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  • can you explain what this means?

    "Cooking does, however, produce some inflammatory compounds. I don't think that most of the rearrangements of carbs, e.g. caramelization, that produce browning and new flavors, are a problem, but browning proteins with carbs, e.g. grilling, results in glycation. The glycation of proteins with high blood sugar is what causes the dangerous symptoms of diabetes."


    confused...??
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    http://malpaz.wordpress.com/

  • #2
    I don't get it, either. Grilling is just browning proteins, not proteins with carbs. And there are proteins in vegetables. So WTF.
    You lousy kids! Get off my savannah!

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    • #3
      it was what dr ayers said at cooling inflammation... im confused...dont grill veggies and beef together??
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      • #4
        When they say that glycation (AGES) cause the symptoms of diabetes, they are talking about when somebody has massive insulin resistance, eats a muffin and the glucose circulates for a long time smacking into proteins and causing the forming of AGES that do a lot of damage to the body. Cooking can produce glycated proteins in meat but generally few of them get absorbed and a lot of them are dealt with by the immune system residing in our gut before they get to the blood stream where is where they do the real damage. I wouldn't over-cook anything and favor slow cooking methods, but I wouldn't sweat it.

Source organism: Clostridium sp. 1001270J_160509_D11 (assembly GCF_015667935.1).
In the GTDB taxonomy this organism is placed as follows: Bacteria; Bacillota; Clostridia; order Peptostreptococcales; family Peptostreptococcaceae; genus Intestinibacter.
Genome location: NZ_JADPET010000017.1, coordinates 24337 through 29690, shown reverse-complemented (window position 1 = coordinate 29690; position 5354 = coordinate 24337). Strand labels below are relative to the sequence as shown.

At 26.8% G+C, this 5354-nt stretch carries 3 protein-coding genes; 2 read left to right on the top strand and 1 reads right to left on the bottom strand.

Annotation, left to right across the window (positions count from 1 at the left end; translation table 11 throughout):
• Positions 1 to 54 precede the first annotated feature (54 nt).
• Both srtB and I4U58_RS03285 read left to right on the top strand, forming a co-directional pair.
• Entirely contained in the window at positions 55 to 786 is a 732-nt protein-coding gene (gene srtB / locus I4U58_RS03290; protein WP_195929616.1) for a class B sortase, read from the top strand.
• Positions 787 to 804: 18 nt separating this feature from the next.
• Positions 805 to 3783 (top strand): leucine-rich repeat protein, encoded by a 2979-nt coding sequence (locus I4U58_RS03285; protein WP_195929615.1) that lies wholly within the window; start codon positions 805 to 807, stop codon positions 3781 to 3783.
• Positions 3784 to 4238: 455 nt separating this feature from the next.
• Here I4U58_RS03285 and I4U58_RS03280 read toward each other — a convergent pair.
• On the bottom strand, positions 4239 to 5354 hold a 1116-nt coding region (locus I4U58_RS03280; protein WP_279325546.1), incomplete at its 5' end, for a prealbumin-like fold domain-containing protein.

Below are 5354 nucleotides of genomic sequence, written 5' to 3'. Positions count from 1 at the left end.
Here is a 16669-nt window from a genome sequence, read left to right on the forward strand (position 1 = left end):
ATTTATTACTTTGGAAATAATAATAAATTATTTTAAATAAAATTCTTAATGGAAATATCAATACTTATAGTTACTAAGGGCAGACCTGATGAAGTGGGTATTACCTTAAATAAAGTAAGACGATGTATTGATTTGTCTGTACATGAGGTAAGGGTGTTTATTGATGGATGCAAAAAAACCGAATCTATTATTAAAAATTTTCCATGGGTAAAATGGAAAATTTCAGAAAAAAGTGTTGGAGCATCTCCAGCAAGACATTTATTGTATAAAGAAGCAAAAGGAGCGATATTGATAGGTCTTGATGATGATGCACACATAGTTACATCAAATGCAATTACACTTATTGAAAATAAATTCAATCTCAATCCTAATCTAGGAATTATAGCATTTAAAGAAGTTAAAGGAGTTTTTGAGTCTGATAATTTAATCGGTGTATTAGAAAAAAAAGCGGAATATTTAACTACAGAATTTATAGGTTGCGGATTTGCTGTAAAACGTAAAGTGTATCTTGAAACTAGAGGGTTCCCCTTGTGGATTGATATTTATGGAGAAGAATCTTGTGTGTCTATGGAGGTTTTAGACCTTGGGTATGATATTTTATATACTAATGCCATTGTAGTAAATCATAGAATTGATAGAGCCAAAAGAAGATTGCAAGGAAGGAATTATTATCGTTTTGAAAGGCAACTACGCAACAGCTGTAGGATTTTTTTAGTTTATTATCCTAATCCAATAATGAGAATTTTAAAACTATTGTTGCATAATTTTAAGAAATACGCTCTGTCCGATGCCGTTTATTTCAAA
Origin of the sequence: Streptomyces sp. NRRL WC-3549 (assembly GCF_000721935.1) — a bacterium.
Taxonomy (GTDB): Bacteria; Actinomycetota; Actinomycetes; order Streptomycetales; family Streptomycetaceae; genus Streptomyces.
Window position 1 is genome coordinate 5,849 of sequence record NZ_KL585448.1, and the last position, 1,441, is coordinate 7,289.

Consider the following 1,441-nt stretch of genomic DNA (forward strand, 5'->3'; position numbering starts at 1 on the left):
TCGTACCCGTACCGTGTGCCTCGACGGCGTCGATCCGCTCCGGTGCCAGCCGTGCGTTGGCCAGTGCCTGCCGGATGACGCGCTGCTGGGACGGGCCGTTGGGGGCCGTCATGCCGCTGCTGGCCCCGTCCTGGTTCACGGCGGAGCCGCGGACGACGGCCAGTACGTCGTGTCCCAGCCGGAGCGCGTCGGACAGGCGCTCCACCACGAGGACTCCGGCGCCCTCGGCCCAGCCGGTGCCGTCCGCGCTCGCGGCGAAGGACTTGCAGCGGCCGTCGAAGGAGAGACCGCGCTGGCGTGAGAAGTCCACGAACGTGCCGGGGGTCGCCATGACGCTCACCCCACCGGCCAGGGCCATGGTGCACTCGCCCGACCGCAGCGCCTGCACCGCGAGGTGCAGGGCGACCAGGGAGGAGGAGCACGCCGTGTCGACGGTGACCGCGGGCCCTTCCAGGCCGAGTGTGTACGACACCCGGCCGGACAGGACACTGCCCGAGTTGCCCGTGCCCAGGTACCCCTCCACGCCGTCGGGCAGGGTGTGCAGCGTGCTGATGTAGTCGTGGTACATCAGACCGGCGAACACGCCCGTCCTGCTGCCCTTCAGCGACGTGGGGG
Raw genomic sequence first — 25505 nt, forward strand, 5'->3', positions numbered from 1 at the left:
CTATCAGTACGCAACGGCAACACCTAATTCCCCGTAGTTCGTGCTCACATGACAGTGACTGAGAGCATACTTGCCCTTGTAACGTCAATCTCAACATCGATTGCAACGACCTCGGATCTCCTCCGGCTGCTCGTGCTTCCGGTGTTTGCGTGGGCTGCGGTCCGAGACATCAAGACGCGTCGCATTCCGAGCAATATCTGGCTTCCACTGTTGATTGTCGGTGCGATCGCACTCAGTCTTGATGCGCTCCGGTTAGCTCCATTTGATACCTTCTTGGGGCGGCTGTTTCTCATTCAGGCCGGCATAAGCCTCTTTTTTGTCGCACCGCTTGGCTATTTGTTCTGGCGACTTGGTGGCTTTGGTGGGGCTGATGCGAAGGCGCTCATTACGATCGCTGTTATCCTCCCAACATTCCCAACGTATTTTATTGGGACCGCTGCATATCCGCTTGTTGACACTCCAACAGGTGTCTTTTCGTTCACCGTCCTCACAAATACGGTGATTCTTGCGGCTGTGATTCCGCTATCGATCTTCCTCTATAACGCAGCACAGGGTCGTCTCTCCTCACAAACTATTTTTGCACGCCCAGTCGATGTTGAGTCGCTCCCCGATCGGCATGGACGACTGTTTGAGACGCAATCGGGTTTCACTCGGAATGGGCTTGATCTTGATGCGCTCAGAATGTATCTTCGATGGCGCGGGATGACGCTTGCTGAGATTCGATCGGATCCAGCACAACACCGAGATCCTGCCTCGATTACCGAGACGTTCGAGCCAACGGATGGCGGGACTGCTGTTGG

Stabbing conventional wisdom in its face.

        Anyone who wants to talk nutrition should PM me!

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        • #5
          thank you
          Get on my Level
          http://malpaz.wordpress.com/

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          • #6